I remember being mesmerised while watching her play the guitar, charming as ever, in the song, 'Chura liya hai tumne jo dil ko'. She is yesteryear glam queen, iconic dancer, and path-breaking actor. She was titled the nation’s sex symbol in the '70s. My grandparents introduced me to her as 'the one who was unafraid to experiment with her style and various art forms'. She embodied a different kind of boldness and despite all sorts of criticisms, became a leading and revered actor. And while we’d love to see her take on the silver screen again, we’re stoked about her debut on social media. A few days ago, the actor took to her Instagram account to pen down her thoughts, and we’re in awe.
The actor is the epitome of beauty, grace, and elegance. Through a series of 11 photographs, she speaks about her debut on social media, the evolution of the cultural narrative she’s been a part of, and the gendered lens. She credits a young female photographer in her second post: “In the '70s, the film and fashion industries were male-dominated, and I would often be the only woman on the set. Over the course of my career, I have been photographed and filmed by many talented men. A woman’s gaze though, is different.
This series of pictures was shot by young photographer @tanyyaa.a_ in the comfort of my home. No lights, no make-up artist, no hairdresser, no stylist, no assistants. Just a lovely, sunny afternoon together.
It’s such a pleasure to see so many young women working on both sides of the lens today. I look forward to discovering more such talent on Instagram.”
Aman became an actor at a time when most people looked down upon women working in the film industry, let alone wearing what Zeenat Aman dared to. Her oversized tinted sunglasses and Boho-chic clothes in the song Dum Maro Dum shot her to fame, and she was unstoppable after that. In the '80s, Aman gave one memorable performance after other—remember how she dazzled in Laila Main Laila in the white, sequined, slit dress with a feather boa and a sparkly headpiece? Through it all, Aman was met with controversial remarks about how she carried herself, what she wore, and how she performed.
In one of the posts, she writes about a picture that was taken during a look test for her film Satyam Shivam Sundaram. “Anyone acquainted with the history of Bollywood will know that there was much controversy and brouhaha about my character Rupa in Satyam Shivam Sundaram. I was always quite amused by the accusations of obscenity as I did not and do not find anything obscene about the human body. I am a director’s actor and these looks were part of my job. Rupa’s sensuality was not the crux of the plot, but a part of it. As it is, the set is not even remotely a sensual space. Every move is choreographed, rehearsed, and performed in front of dozens of crew members,” she writes.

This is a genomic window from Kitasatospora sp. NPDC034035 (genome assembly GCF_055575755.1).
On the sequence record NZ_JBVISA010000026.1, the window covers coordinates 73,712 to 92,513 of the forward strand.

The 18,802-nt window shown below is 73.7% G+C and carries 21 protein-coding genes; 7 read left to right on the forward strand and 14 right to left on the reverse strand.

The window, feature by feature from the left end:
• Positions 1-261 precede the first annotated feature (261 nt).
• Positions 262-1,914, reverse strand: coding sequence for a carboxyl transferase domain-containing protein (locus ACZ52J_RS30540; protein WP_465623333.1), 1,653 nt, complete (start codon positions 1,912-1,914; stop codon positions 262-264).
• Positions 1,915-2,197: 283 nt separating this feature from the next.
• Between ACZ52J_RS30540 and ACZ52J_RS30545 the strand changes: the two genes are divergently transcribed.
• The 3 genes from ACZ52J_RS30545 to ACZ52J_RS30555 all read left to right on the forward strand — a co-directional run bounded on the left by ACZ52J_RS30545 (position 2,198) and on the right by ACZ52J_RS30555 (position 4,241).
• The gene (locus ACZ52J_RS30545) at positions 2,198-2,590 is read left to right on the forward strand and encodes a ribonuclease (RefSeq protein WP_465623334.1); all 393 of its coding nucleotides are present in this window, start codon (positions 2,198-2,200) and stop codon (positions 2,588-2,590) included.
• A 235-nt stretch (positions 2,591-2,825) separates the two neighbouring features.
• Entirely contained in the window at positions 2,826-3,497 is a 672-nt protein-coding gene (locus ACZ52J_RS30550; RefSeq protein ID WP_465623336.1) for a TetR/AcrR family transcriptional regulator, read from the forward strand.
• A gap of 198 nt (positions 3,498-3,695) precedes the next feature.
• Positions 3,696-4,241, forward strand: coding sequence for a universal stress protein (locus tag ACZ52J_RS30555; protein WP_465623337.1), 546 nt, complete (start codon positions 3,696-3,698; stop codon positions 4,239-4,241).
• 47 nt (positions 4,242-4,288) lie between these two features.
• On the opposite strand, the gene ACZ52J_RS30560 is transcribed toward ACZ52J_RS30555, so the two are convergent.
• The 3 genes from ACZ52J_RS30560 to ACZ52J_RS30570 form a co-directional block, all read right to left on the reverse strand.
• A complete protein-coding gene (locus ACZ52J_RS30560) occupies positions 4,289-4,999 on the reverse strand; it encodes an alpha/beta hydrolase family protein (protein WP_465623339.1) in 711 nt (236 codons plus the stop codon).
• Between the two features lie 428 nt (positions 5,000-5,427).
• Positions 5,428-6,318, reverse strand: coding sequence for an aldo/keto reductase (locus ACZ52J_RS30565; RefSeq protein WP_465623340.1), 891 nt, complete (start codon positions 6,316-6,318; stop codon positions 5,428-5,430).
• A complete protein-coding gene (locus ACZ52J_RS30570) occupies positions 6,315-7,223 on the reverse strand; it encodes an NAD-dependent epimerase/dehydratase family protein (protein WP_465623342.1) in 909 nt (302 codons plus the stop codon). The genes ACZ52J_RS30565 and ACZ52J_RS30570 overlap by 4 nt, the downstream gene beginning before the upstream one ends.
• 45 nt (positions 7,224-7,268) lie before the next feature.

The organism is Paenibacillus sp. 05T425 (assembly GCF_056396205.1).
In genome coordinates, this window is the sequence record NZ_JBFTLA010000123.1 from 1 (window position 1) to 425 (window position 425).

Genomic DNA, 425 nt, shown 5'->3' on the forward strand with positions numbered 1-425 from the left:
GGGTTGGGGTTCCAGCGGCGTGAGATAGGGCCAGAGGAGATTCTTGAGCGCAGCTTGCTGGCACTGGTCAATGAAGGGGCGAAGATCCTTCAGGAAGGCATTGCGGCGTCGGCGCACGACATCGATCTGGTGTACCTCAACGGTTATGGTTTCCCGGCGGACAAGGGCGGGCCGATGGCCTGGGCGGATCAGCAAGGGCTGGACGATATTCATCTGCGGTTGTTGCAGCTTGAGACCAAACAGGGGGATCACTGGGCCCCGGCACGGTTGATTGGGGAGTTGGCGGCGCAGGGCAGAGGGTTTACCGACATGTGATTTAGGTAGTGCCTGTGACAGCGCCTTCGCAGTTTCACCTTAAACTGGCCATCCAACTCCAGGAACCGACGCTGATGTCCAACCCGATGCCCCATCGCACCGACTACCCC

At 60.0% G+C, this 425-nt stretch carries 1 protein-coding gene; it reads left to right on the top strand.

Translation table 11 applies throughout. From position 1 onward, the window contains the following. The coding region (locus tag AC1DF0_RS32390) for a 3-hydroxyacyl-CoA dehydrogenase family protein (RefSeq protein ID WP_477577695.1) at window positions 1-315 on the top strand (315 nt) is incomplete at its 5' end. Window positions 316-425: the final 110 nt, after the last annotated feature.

Aman writes of her experience in an industry known to be gruelling to its artists; still, her words are layered with compassion, empathy, and grace. In another post, she expresses her thoughts on the disparity in the roles written for men and women. She wholeheartedly speaks the truth when she writes, “I am not, per se, planning a return to the silver screen, but nor am I closing that door. Creativity does not retire, and I would love to sink my teeth into a nuanced and impactful character. I’m of course quite aware that such roles for older women are few and far apart. Some days ago I read about the Annenberg Foundation study that analysed 1,000 Hollywood films released between 2007 and 2017. They found that less than 25% of the women on screen were over the age of 40. The numbers for the Indian film industry are unlikely to be much better. So, in short, I nurture optimism not expectations.”
Her honesty is admirable. A few artists today are as gracious in expression as her, and we can hardly wait for more insights into the woman Zeenat Aman has been, is, and aspires to be.